Some couples I see are in a place of profound anger and despair. This post is not for you. If you are in that place, I wouldn't expect you to be making time together and enjoying date night. Likely, you can barely be in the room together, and are feeling incredibly hurt and wounded by each other. This post is more for couples who are neutral or feeling minor friction with each other.
So, back to the point of this post - is your partner really a priority to you? I hear clients all the time talk about the concern of if they are really a priority to their partner. And I think "priority" is a challenging word and idea, anyway. The reality is that your kids, partner, parents, work, personal health, friends all have to be priorities. And often times one of those things cycle into the spotlight for a while. A huge presentation at work, a parent going into the hospital, a kid that is struggling at school, all of those things will at time take more of your attention and energy. Sometimes, though, we forget to check back in and cycle the relationship into the spotlight again.
I think of the connection between partners like a rubber band. It needs to stretch and give bandwidth for each to, at times, not be as focused on the other. In a healthy relationship, it stretches out and then comes back in, where the couple restores and reconnects, strengthening their bond. Issues can come when the rubber band stays stretched too far out, and starts to strain and fray.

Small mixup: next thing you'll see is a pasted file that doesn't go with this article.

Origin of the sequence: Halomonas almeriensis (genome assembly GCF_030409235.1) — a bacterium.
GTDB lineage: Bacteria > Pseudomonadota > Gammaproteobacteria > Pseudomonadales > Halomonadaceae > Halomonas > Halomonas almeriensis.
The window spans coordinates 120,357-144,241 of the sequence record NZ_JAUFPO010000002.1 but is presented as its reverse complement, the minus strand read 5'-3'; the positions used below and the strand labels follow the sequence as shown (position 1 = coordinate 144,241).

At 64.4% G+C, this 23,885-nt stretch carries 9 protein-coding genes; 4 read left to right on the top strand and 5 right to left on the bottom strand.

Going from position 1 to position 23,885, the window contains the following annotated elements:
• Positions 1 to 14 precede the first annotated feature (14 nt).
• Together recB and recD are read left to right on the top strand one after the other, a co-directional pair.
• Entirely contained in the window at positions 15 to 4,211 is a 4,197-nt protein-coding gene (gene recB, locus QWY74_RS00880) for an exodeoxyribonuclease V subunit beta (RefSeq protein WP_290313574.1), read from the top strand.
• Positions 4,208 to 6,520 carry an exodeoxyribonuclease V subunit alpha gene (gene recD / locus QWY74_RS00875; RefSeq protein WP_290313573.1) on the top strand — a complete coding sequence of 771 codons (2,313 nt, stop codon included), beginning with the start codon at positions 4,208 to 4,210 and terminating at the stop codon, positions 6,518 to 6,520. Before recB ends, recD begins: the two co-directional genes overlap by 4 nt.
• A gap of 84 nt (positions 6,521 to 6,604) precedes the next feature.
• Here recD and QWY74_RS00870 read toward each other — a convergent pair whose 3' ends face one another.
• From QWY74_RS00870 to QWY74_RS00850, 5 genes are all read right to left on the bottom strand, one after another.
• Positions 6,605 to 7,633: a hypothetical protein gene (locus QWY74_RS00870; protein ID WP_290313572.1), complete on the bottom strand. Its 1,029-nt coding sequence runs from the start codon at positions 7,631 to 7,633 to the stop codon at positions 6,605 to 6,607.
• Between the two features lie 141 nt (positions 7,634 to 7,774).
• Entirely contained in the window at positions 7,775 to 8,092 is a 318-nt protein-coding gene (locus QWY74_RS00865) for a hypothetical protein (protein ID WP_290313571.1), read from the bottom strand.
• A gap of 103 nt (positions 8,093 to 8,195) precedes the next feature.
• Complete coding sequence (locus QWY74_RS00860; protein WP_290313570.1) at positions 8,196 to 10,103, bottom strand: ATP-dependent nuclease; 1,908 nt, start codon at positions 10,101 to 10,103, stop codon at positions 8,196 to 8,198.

Things can go off course subtly and quickly. As you start to feel depleted, and like you aren't getting the help you need, some resentment can start to build. Now, when your partner expresses what he/she needs, you start to feel like, "Hey, if you helped with the dishes, I would have more energy to want to go on a date night with you." Or, "If you had sex with me, I would feel loved and have more in the gas tank to go to your parents house for dinner again."
With a minority distressed couple, I would try having a conversation about the way your partner feels the most prioritized. Be curious. What helps your partner feel the most loved? Why? What is it about that thing that makes them feel so good and so special? Try to be open to what's real for them. Instead of interpreting something like, "You like sex because you're a typical guy and you just want to get off," try to really understand what physical touch from you feels like and means to them. Or instead of hearing, "You want me to do the dishes because you're a nagging perfectionist with unrealistic cleanliness standards," understand what it means to them to feel like to have help from you, what it means that you care about what concerns them, that they don't have to do it all alone.